Gulaebaghavali is encompassing when it comes to reactions — not the reaction of characters on screen, our reactions. It generates an entire gamut of moments. There are the genuine laugh-worthy moments, absolute cringe-worthy ones, moments where you laugh and judge yourself a second later and moments where you judge other people for laughing. The best metaphor to describe Gulaebaghavali is an ECG — amid the drops and flatlines, there are few highs as well.
Gulaebaghavali might have been promoted as a Prabhudheva-Hansika film. But the film truly belongs to Revathy and the ensemble of comedians Yogibabu, Mansoor Ali Khan, Rajendran and ‘Munish’ Ramadoss. Revathy truly ‘drives’ the film as Masha, in an ode to her yesteryear role in Arangetra Velai. One of my favourite roles of Revathy, I was happy to see her play the cheeky, small-time con again on screen. There is also a picture of her from the Arangetra Velai at Revathy’s house which has a car-themed interior (she steals cars for a living). Revathy has quite a few ‘mass’ moments in the film and you can see the actress relishing every moment. Just watch her strum away happily with a shovel. Age hasn’t mellowed her infectious charm at all — she is still the live wire that we know her to be.
But sexism lifts its ugly head up in the film’s treatment of the other woman on screen. In a subplot, Hansika is asked to do a ‘Niravana poojai’ (something even the eighties should be ashamed of), as she interrupts one. A male character nonchalantly looks at Hansika in a short dress and says, “She is already almost there, what more do you want?” As I cringed, I could hear people sniggering around. This isn’t the end. Revathy’s character gets her share too. Several lines euphemisms of ‘how can a woman outwit/out-drive (or do anything better) than a man’ crop up? Ironically, this makes Revathy’s antics even more enjoyable. I don’t know what to make of a movie that had both ends of an argument.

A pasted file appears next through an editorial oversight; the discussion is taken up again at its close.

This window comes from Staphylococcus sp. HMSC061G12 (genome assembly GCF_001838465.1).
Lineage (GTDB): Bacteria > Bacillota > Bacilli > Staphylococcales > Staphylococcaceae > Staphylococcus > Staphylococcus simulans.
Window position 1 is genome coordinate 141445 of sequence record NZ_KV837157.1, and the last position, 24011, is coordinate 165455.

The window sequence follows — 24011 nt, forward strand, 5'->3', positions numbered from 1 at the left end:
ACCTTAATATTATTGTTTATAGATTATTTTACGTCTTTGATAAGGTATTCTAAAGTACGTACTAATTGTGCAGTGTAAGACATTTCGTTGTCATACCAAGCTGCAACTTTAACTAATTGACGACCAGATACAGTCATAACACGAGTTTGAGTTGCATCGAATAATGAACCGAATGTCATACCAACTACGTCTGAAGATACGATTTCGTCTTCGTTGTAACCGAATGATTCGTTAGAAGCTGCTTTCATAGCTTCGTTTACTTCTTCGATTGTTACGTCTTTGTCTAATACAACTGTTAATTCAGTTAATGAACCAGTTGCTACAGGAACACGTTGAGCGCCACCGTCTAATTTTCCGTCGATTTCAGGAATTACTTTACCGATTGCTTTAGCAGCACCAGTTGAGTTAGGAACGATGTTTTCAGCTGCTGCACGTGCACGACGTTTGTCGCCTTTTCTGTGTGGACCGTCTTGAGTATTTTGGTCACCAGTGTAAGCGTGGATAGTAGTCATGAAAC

After Revathy’s role, Prabhudheva’s dance moves left me reeling in nostalgia. His skills made the songs more watchable. I quite liked Vivek-Mervin’s peppy music but the songs were a weight that the patchy screenplay couldn’t handle. The film, however, ends on a high with some genuinely funny moments. Look out for Mottai Rajendran’s hilarious sequence with his ‘mother’.
Gulaebaghavali is a mindless caper that relies on its laughs to help the viewer ride through the logic loopholes. Several recent movies have fallen under this new genre of ‘mindless entertainers’. But why does a film have to mindless to be funny? Coming from a history of well-written comedies, is it too much to ask for some logic in our laughs?
This was first originally published on https://indianexpress.com/. You can find it here.